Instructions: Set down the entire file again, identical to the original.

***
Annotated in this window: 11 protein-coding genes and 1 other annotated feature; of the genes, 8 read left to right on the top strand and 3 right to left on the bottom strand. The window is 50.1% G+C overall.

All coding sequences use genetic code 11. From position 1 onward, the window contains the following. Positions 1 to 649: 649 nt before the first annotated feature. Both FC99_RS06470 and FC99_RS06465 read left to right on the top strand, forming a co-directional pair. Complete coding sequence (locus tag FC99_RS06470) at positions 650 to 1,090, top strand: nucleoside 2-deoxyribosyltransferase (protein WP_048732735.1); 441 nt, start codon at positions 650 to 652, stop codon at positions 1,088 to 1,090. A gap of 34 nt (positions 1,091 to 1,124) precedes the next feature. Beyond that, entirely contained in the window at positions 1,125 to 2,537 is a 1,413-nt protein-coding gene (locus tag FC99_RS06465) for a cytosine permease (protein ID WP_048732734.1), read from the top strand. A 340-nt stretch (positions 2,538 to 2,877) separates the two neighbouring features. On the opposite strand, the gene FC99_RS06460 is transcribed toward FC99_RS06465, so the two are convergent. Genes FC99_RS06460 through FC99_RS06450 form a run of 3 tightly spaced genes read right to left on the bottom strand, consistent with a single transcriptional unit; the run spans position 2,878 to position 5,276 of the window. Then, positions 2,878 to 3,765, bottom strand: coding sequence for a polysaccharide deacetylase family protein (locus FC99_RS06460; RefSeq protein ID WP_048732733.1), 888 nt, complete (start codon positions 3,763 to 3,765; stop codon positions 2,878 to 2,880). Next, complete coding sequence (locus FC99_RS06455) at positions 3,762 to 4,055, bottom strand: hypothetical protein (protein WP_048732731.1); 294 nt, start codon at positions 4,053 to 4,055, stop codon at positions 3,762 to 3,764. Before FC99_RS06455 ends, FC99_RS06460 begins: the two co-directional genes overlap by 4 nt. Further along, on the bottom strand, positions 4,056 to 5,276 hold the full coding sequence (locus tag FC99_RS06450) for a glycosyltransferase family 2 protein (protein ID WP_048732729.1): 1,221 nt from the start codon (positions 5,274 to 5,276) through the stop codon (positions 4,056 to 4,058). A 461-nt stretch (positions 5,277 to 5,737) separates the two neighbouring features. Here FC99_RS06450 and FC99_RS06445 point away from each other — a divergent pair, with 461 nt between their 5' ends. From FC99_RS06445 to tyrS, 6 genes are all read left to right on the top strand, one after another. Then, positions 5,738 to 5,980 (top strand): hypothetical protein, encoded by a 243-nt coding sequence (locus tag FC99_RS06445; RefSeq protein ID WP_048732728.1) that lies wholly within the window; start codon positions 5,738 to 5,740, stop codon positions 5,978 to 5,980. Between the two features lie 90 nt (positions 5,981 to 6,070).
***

Annotated in this window: 11 protein-coding genes and 1 other annotated feature; of the genes, 8 read left to right on the top strand and 3 right to left on the bottom strand. The window is 50.1% G+C overall.

All coding sequences use genetic code 11. From position 1 onward, the window contains the following. Positions 1 to 649: 649 nt before the first annotated feature. Both FC99_RS06470 and FC99_RS06465 read left to right on the top strand, forming a co-directional pair. Complete coding sequence (locus tag FC99_RS06470) at positions 650 to 1,090, top strand: nucleoside 2-deoxyribosyltransferase (protein WP_048732735.1); 441 nt, start codon at positions 650 to 652, stop codon at positions 1,088 to 1,090. A gap of 34 nt (positions 1,091 to 1,124) precedes the next feature. Beyond that, entirely contained in the window at positions 1,125 to 2,537 is a 1,413-nt protein-coding gene (locus tag FC99_RS06465) for a cytosine permease (protein ID WP_048732734.1), read from the top strand. A 340-nt stretch (positions 2,538 to 2,877) separates the two neighbouring features. On the opposite strand, the gene FC99_RS06460 is transcribed toward FC99_RS06465, so the two are convergent. Genes FC99_RS06460 through FC99_RS06450 form a run of 3 tightly spaced genes read right to left on the bottom strand, consistent with a single transcriptional unit; the run spans position 2,878 to position 5,276 of the window. Then, positions 2,878 to 3,765, bottom strand: coding sequence for a polysaccharide deacetylase family protein (locus FC99_RS06460; RefSeq protein ID WP_048732733.1), 888 nt, complete (start codon positions 3,763 to 3,765; stop codon positions 2,878 to 2,880). Next, complete coding sequence (locus FC99_RS06455) at positions 3,762 to 4,055, bottom strand: hypothetical protein (protein WP_048732731.1); 294 nt, start codon at positions 4,053 to 4,055, stop codon at positions 3,762 to 3,764. Before FC99_RS06455 ends, FC99_RS06460 begins: the two co-directional genes overlap by 4 nt. Further along, on the bottom strand, positions 4,056 to 5,276 hold the full coding sequence (locus tag FC99_RS06450) for a glycosyltransferase family 2 protein (protein ID WP_048732729.1): 1,221 nt from the start codon (positions 5,274 to 5,276) through the stop codon (positions 4,056 to 4,058). A 461-nt stretch (positions 5,277 to 5,737) separates the two neighbouring features. Here FC99_RS06450 and FC99_RS06445 point away from each other — a divergent pair, with 461 nt between their 5' ends. From FC99_RS06445 to tyrS, 6 genes are all read left to right on the top strand, one after another. Then, positions 5,738 to 5,980 (top strand): hypothetical protein, encoded by a 243-nt coding sequence (locus tag FC99_RS06445; RefSeq protein ID WP_048732728.1) that lies wholly within the window; start codon positions 5,738 to 5,740, stop codon positions 5,978 to 5,980. Between the two features lie 90 nt (positions 5,981 to 6,070).